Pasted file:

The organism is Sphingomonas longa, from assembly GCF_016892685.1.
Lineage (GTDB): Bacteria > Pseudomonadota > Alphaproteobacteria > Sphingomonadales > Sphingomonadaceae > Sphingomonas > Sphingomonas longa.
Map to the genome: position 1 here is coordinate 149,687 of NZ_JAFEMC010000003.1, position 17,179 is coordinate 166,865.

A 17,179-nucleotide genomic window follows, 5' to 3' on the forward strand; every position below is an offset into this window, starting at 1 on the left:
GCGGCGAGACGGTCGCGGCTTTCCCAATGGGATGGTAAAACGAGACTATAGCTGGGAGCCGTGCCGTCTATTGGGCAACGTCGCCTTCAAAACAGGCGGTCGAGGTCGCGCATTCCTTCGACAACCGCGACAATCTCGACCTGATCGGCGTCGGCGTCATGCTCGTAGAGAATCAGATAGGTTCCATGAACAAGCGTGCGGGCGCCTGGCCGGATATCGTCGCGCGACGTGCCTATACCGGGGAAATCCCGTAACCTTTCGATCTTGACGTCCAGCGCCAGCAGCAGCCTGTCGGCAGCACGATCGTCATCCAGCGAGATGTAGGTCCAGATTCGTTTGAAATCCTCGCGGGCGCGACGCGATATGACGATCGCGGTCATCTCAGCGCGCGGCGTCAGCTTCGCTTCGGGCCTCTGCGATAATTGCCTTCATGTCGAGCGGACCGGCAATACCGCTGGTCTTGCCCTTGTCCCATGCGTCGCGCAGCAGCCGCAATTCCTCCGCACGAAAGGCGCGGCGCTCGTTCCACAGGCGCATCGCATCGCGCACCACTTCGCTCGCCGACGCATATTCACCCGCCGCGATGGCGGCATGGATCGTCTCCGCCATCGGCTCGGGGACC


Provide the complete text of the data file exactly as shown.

The organism is Sphingomonas longa, from assembly GCF_016892685.1.
Lineage (GTDB): Bacteria > Pseudomonadota > Alphaproteobacteria > Sphingomonadales > Sphingomonadaceae > Sphingomonas > Sphingomonas longa.
Map to the genome: position 1 here is coordinate 149,687 of NZ_JAFEMC010000003.1, position 17,179 is coordinate 166,865.

A 17,179-nucleotide genomic window follows, 5' to 3' on the forward strand; every position below is an offset into this window, starting at 1 on the left:
GCGGCGAGACGGTCGCGGCTTTCCCAATGGGATGGTAAAACGAGACTATAGCTGGGAGCCGTGCCGTCTATTGGGCAACGTCGCCTTCAAAACAGGCGGTCGAGGTCGCGCATTCCTTCGACAACCGCGACAATCTCGACCTGATCGGCGTCGGCGTCATGCTCGTAGAGAATCAGATAGGTTCCATGAACAAGCGTGCGGGCGCCTGGCCGGATATCGTCGCGCGACGTGCCTATACCGGGGAAATCCCGTAACCTTTCGATCTTGACGTCCAGCGCCAGCAGCAGCCTGTCGGCAGCACGATCGTCATCCAGCGAGATGTAGGTCCAGATTCGTTTGAAATCCTCGCGGGCGCGACGCGATATGACGATCGCGGTCATCTCAGCGCGCGGCGTCAGCTTCGCTTCGGGCCTCTGCGATAATTGCCTTCATGTCGAGCGGACCGGCAATACCGCTGGTCTTGCCCTTGTCCCATGCGTCGCGCAGCAGCCGCAATTCCTCCGCACGAAAGGCGCGGCGCTCGTTCCACAGGCGCATCGCATCGCGCACCACTTCGCTCGCCGACGCATATTCACCCGCCGCGATGGCGGCATGGATCGTCTCCGCCATCGGCTCGGGGACC